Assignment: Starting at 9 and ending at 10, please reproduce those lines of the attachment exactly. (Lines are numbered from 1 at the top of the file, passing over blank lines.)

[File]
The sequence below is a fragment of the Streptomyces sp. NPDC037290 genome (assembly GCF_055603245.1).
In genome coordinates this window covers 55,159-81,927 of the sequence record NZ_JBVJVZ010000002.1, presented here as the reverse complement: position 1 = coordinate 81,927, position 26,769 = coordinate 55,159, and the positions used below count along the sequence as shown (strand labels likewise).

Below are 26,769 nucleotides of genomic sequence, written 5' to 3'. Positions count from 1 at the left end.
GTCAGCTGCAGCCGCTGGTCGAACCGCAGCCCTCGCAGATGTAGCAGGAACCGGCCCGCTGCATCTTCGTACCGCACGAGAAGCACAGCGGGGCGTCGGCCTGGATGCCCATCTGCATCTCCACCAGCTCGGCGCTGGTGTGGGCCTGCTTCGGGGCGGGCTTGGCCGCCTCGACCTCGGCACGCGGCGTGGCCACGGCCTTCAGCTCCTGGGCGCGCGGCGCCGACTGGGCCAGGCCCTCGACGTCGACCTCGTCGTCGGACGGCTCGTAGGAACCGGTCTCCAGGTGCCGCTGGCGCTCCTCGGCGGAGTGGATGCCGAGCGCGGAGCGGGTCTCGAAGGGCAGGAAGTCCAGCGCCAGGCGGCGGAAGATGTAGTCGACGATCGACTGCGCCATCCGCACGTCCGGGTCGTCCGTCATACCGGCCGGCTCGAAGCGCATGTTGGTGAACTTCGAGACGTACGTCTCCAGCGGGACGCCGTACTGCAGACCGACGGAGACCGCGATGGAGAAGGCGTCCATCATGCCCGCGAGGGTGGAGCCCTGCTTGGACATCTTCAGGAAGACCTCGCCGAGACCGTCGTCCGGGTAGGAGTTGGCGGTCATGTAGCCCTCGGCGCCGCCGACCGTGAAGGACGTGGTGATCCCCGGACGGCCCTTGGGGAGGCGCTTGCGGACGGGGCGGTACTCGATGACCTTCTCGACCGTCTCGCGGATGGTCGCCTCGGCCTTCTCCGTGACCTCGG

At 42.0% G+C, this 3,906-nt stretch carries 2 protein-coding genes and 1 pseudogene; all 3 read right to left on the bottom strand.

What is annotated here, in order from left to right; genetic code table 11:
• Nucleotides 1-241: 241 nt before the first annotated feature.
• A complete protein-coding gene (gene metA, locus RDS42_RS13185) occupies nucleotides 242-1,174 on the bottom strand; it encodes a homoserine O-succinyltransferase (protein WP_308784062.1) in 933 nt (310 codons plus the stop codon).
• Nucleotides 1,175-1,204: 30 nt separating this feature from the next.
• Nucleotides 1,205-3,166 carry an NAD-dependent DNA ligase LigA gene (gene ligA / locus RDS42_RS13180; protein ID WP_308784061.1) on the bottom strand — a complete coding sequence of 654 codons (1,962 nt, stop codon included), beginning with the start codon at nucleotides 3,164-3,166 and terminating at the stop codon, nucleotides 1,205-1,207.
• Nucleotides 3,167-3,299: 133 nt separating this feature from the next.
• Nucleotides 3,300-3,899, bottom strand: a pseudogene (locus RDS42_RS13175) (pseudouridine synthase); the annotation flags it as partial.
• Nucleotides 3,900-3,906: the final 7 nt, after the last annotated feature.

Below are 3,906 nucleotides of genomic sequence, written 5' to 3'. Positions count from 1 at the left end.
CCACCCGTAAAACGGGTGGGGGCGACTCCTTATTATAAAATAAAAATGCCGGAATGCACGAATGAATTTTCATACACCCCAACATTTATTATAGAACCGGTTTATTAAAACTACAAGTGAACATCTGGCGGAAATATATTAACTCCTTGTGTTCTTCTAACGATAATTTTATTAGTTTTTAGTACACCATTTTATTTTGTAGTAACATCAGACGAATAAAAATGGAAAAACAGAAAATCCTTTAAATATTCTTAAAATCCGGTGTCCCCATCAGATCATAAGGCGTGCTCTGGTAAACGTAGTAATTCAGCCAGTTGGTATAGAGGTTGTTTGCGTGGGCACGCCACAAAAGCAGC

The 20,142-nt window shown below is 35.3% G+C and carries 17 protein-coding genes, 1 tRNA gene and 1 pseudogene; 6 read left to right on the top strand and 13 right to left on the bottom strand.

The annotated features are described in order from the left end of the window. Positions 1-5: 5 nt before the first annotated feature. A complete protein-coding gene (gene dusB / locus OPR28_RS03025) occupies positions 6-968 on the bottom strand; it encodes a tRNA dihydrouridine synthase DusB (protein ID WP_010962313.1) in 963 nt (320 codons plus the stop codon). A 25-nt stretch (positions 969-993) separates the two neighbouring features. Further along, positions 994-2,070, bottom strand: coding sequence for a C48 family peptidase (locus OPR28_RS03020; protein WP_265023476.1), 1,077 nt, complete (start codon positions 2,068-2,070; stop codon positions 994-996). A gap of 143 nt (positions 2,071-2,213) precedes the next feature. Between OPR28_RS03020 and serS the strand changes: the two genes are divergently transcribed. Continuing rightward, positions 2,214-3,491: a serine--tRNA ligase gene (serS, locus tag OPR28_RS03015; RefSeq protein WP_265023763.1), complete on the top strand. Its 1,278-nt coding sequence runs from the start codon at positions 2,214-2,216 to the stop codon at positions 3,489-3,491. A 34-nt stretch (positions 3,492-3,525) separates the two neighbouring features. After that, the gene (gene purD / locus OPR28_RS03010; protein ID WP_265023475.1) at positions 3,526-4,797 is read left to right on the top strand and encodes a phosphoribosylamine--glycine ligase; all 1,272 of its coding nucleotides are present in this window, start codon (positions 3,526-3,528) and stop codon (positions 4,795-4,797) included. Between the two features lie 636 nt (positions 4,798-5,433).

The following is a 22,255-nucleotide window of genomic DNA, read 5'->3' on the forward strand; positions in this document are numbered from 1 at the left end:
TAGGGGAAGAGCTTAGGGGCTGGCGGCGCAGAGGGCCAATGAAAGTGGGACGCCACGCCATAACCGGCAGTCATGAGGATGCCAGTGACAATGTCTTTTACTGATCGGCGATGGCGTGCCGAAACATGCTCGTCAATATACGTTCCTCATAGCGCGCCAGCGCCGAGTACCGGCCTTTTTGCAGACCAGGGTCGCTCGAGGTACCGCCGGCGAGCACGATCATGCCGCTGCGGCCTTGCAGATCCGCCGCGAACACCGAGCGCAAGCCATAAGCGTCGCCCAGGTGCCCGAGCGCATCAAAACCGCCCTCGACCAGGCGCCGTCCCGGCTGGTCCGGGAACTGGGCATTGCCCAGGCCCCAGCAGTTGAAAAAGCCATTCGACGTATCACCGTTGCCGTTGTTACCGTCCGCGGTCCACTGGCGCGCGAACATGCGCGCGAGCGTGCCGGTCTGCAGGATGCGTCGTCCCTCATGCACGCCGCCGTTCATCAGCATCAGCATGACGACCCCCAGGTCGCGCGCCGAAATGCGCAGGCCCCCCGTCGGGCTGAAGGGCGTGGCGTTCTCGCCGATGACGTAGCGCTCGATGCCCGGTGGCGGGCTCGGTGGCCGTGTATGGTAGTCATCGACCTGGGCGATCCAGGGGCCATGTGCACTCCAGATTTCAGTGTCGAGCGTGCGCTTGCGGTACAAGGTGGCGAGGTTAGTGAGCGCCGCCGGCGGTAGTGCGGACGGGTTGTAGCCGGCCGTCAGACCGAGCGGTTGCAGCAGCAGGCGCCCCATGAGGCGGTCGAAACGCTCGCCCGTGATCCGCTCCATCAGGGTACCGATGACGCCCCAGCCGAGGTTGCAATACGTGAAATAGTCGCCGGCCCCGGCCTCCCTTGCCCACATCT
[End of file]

• Nucleotides 1,175-1,204: 30 nt separating this feature from the next.
• Nucleotides 1,205-3,166 carry an NAD-dependent DNA ligase LigA gene (gene ligA / locus RDS42_RS13180; protein ID WP_308784061.1) on the bottom strand — a complete coding sequence of 654 codons (1,962 nt, stop codon included), beginning with the start codon at nucleotides 3,164-3,166 and terminating at the stop codon, nucleotides 1,205-1,207.